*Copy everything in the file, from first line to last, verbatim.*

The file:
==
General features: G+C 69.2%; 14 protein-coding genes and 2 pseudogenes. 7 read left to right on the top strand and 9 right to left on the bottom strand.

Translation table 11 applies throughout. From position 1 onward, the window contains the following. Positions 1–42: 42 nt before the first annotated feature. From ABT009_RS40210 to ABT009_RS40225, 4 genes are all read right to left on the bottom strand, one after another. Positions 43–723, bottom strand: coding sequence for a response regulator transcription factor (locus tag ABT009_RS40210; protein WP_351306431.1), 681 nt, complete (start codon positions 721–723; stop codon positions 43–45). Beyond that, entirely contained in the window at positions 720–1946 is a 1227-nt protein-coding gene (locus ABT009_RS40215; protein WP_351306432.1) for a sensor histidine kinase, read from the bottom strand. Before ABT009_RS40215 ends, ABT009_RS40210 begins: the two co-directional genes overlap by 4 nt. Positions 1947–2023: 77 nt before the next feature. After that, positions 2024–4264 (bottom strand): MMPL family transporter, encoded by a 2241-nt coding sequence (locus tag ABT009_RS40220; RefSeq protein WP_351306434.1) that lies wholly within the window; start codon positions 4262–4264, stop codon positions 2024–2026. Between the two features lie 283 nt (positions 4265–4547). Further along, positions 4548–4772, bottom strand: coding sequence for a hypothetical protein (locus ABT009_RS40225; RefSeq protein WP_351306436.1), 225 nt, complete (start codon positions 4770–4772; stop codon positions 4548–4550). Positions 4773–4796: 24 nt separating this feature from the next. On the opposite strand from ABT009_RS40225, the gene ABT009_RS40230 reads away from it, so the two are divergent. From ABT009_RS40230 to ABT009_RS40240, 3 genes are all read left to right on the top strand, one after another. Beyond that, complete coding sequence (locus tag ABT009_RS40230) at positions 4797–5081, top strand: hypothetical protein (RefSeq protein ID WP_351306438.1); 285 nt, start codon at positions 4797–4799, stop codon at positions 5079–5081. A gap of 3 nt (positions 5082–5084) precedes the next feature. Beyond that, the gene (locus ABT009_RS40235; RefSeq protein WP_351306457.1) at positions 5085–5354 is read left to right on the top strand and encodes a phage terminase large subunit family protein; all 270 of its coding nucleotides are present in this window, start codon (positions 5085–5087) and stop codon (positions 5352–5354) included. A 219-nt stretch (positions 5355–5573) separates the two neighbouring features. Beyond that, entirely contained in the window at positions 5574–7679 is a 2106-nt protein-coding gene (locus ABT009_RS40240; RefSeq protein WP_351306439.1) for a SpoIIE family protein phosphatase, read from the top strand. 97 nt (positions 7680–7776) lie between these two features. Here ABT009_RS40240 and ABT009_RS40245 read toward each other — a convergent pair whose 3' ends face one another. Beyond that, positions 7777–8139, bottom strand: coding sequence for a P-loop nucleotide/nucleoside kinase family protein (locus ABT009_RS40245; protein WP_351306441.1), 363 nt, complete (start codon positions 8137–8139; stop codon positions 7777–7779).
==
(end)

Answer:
General features: G+C 69.2%; 14 protein-coding genes and 2 pseudogenes. 7 read left to right on the top strand and 9 right to left on the bottom strand.

Translation table 11 applies throughout. From position 1 onward, the window contains the following. Positions 1–42: 42 nt before the first annotated feature. From ABT009_RS40210 to ABT009_RS40225, 4 genes are all read right to left on the bottom strand, one after another. Positions 43–723, bottom strand: coding sequence for a response regulator transcription factor (locus tag ABT009_RS40210; protein WP_351306431.1), 681 nt, complete (start codon positions 721–723; stop codon positions 43–45). Beyond that, entirely contained in the window at positions 720–1946 is a 1227-nt protein-coding gene (locus ABT009_RS40215; protein WP_351306432.1) for a sensor histidine kinase, read from the bottom strand. Before ABT009_RS40215 ends, ABT009_RS40210 begins: the two co-directional genes overlap by 4 nt. Positions 1947–2023: 77 nt before the next feature. After that, positions 2024–4264 (bottom strand): MMPL family transporter, encoded by a 2241-nt coding sequence (locus tag ABT009_RS40220; RefSeq protein WP_351306434.1) that lies wholly within the window; start codon positions 4262–4264, stop codon positions 2024–2026. Between the two features lie 283 nt (positions 4265–4547). Further along, positions 4548–4772, bottom strand: coding sequence for a hypothetical protein (locus ABT009_RS40225; RefSeq protein WP_351306436.1), 225 nt, complete (start codon positions 4770–4772; stop codon positions 4548–4550). Positions 4773–4796: 24 nt separating this feature from the next. On the opposite strand from ABT009_RS40225, the gene ABT009_RS40230 reads away from it, so the two are divergent. From ABT009_RS40230 to ABT009_RS40240, 3 genes are all read left to right on the top strand, one after another. Beyond that, complete coding sequence (locus tag ABT009_RS40230) at positions 4797–5081, top strand: hypothetical protein (RefSeq protein ID WP_351306438.1); 285 nt, start codon at positions 4797–4799, stop codon at positions 5079–5081. A gap of 3 nt (positions 5082–5084) precedes the next feature. Beyond that, the gene (locus ABT009_RS40235; RefSeq protein WP_351306457.1) at positions 5085–5354 is read left to right on the top strand and encodes a phage terminase large subunit family protein; all 270 of its coding nucleotides are present in this window, start codon (positions 5085–5087) and stop codon (positions 5352–5354) included. A 219-nt stretch (positions 5355–5573) separates the two neighbouring features. Beyond that, entirely contained in the window at positions 5574–7679 is a 2106-nt protein-coding gene (locus ABT009_RS40240; RefSeq protein WP_351306439.1) for a SpoIIE family protein phosphatase, read from the top strand. 97 nt (positions 7680–7776) lie between these two features. Here ABT009_RS40240 and ABT009_RS40245 read toward each other — a convergent pair whose 3' ends face one another. Beyond that, positions 7777–8139, bottom strand: coding sequence for a P-loop nucleotide/nucleoside kinase family protein (locus ABT009_RS40245; protein WP_351306441.1), 363 nt, complete (start codon positions 8137–8139; stop codon positions 7777–7779).